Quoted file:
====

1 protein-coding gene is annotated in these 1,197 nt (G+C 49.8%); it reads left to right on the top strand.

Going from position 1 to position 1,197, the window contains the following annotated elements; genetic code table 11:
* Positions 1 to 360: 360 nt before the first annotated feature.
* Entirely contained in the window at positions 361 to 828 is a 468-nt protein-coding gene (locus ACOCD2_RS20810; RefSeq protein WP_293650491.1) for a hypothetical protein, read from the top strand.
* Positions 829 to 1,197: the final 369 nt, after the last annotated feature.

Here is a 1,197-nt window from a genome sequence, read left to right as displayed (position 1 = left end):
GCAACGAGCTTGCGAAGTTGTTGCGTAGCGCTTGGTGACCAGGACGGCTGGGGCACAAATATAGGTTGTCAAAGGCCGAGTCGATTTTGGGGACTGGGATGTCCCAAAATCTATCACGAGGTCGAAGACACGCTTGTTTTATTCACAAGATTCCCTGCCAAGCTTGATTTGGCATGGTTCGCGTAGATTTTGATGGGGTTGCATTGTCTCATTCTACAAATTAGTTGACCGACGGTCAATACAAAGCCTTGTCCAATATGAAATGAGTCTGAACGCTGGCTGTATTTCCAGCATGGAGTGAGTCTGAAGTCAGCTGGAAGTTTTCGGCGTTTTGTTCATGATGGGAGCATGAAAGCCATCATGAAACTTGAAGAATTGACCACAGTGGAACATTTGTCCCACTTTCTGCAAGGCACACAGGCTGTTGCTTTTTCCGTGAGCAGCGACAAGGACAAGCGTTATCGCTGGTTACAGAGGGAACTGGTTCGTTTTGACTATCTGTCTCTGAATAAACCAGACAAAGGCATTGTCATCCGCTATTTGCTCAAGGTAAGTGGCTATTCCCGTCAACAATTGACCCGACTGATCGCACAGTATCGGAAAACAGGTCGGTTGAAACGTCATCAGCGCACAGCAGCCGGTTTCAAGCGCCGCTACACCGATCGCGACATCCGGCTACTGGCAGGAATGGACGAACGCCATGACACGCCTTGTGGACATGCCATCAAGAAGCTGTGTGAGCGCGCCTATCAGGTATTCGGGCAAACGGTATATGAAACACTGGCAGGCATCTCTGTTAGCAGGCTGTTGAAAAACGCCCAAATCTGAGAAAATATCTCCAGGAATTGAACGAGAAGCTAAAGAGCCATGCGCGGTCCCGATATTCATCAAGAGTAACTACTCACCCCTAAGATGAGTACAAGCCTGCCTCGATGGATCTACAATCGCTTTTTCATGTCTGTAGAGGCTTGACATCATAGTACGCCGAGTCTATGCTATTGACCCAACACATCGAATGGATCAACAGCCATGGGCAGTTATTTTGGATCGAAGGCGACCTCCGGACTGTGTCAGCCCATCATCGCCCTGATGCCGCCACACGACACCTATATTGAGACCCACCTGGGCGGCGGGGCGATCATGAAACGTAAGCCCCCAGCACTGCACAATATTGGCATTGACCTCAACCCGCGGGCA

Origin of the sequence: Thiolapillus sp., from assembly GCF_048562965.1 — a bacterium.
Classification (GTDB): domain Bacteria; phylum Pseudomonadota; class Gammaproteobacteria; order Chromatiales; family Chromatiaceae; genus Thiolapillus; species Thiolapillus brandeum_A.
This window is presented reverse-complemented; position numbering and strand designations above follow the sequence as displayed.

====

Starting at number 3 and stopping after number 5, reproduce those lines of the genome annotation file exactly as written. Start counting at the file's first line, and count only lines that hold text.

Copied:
* Positions 1 to 360: 360 nt before the first annotated feature.
* Entirely contained in the window at positions 361 to 828 is a 468-nt protein-coding gene (locus ACOCD2_RS20810; RefSeq protein WP_293650491.1) for a hypothetical protein, read from the top strand.
* Positions 829 to 1,197: the final 369 nt, after the last annotated feature.